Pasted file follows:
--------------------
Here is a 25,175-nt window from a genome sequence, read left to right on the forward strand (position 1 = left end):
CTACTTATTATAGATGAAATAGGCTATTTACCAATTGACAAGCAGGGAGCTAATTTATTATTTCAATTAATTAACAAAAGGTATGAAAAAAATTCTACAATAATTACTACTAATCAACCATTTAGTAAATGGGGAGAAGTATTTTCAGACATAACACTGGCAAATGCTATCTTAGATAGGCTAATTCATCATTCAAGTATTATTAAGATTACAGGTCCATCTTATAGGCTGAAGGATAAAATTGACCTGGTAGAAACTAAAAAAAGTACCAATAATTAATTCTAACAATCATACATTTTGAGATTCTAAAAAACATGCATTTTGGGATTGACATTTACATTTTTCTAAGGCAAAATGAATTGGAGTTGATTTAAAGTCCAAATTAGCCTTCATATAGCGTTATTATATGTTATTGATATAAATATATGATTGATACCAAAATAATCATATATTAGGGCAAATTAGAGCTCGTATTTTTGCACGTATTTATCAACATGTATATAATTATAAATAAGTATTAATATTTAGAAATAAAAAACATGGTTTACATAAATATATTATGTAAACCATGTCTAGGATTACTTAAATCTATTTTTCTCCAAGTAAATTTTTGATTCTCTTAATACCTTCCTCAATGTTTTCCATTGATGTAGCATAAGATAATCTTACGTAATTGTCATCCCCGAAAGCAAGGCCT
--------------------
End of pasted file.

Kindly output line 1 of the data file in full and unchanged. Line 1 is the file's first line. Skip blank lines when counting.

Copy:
Here is a 25,175-nt window from a genome sequence, read left to right on the forward strand (position 1 = left end):